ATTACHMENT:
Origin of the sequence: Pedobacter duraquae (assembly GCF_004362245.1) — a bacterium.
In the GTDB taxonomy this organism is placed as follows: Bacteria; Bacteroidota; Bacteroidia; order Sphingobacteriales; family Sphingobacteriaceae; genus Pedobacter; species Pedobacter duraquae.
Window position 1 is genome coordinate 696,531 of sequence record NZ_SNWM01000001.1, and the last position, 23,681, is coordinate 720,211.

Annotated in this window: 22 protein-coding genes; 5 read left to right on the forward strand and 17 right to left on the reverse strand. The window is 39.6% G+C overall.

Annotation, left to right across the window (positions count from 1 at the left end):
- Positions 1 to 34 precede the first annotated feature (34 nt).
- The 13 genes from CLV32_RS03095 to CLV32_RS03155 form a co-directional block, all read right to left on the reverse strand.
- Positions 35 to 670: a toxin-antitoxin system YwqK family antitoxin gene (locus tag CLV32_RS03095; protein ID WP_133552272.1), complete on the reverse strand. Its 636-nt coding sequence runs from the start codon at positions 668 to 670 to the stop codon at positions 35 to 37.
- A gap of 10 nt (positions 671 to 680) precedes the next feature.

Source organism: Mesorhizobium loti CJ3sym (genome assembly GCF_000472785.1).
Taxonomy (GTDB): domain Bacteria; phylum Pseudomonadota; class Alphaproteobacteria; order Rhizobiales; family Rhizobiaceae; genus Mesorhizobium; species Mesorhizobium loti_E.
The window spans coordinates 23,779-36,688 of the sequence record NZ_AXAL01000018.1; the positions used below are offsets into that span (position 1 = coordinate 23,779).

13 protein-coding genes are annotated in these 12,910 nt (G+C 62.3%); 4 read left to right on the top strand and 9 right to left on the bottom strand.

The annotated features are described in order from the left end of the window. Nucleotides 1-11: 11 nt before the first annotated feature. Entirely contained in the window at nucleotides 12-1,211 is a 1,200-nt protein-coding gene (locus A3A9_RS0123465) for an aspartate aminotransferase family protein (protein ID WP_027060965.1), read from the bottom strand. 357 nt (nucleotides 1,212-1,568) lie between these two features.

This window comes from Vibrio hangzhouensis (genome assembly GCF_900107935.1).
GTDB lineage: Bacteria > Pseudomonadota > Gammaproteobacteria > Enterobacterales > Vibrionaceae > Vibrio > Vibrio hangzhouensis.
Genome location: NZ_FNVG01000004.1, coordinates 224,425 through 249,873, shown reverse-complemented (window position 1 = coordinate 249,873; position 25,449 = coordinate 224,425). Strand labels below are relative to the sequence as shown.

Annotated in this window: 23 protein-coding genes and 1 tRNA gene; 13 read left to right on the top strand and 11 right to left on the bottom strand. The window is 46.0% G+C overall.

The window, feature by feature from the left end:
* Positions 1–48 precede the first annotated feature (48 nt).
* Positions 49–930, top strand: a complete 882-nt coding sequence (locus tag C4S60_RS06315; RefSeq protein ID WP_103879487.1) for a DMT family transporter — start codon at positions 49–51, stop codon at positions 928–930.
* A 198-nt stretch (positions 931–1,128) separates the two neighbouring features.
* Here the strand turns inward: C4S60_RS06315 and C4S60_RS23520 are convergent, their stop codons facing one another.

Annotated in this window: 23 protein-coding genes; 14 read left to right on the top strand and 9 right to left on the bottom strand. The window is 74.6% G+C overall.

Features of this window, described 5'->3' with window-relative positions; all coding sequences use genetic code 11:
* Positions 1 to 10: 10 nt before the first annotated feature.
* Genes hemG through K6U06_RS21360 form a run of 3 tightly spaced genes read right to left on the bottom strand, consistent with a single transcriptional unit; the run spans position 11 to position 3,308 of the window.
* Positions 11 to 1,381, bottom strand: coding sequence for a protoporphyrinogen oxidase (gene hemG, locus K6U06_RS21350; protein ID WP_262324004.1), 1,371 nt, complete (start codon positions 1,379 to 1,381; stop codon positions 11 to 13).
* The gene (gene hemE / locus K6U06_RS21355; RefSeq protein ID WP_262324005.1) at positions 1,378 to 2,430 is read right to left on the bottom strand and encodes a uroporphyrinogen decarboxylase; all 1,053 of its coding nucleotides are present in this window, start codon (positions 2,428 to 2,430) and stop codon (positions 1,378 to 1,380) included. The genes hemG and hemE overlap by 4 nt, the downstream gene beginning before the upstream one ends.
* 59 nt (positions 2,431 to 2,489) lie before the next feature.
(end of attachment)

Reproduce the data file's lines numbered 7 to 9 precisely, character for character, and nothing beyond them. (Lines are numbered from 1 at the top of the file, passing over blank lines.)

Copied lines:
- The 13 genes from CLV32_RS03095 to CLV32_RS03155 form a co-directional block, all read right to left on the reverse strand.
- Positions 35 to 670: a toxin-antitoxin system YwqK family antitoxin gene (locus tag CLV32_RS03095; protein ID WP_133552272.1), complete on the reverse strand. Its 636-nt coding sequence runs from the start codon at positions 668 to 670 to the stop codon at positions 35 to 37.
- A gap of 10 nt (positions 671 to 680) precedes the next feature.